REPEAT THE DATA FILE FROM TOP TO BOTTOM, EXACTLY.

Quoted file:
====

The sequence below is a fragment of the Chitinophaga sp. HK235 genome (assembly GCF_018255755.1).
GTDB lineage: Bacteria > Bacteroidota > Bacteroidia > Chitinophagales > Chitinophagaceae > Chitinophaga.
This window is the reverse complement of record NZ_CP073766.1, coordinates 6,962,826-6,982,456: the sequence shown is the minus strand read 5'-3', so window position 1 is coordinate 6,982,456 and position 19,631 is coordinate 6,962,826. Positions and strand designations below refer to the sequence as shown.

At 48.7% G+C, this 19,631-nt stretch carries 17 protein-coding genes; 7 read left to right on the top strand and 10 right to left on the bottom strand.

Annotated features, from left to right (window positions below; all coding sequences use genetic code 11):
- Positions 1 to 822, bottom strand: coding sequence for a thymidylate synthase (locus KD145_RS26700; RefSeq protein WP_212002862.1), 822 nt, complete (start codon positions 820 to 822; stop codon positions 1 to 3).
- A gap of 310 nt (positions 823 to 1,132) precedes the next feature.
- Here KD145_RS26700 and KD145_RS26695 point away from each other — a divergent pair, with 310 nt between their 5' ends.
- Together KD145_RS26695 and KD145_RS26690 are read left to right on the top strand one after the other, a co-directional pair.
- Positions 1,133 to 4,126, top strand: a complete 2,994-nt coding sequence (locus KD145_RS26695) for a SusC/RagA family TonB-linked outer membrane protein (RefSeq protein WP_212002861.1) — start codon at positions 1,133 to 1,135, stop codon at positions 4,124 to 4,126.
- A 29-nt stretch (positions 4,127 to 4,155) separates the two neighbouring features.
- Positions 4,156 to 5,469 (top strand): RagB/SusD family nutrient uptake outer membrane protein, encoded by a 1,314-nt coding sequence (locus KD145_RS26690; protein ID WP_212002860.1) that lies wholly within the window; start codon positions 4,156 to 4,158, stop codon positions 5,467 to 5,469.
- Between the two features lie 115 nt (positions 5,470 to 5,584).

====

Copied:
The sequence below is a fragment of the Chitinophaga sp. HK235 genome (assembly GCF_018255755.1).
GTDB lineage: Bacteria > Bacteroidota > Bacteroidia > Chitinophagales > Chitinophagaceae > Chitinophaga.
This window is the reverse complement of record NZ_CP073766.1, coordinates 6,962,826-6,982,456: the sequence shown is the minus strand read 5'-3', so window position 1 is coordinate 6,982,456 and position 19,631 is coordinate 6,962,826. Positions and strand designations below refer to the sequence as shown.

At 48.7% G+C, this 19,631-nt stretch carries 17 protein-coding genes; 7 read left to right on the top strand and 10 right to left on the bottom strand.

Annotated features, from left to right (window positions below; all coding sequences use genetic code 11):
- Positions 1 to 822, bottom strand: coding sequence for a thymidylate synthase (locus KD145_RS26700; RefSeq protein WP_212002862.1), 822 nt, complete (start codon positions 820 to 822; stop codon positions 1 to 3).
- A gap of 310 nt (positions 823 to 1,132) precedes the next feature.
- Here KD145_RS26700 and KD145_RS26695 point away from each other — a divergent pair, with 310 nt between their 5' ends.
- Together KD145_RS26695 and KD145_RS26690 are read left to right on the top strand one after the other, a co-directional pair.
- Positions 1,133 to 4,126, top strand: a complete 2,994-nt coding sequence (locus KD145_RS26695) for a SusC/RagA family TonB-linked outer membrane protein (RefSeq protein WP_212002861.1) — start codon at positions 1,133 to 1,135, stop codon at positions 4,124 to 4,126.
- A 29-nt stretch (positions 4,127 to 4,155) separates the two neighbouring features.
- Positions 4,156 to 5,469 (top strand): RagB/SusD family nutrient uptake outer membrane protein, encoded by a 1,314-nt coding sequence (locus KD145_RS26690; protein ID WP_212002860.1) that lies wholly within the window; start codon positions 4,156 to 4,158, stop codon positions 5,467 to 5,469.
- Between the two features lie 115 nt (positions 5,470 to 5,584).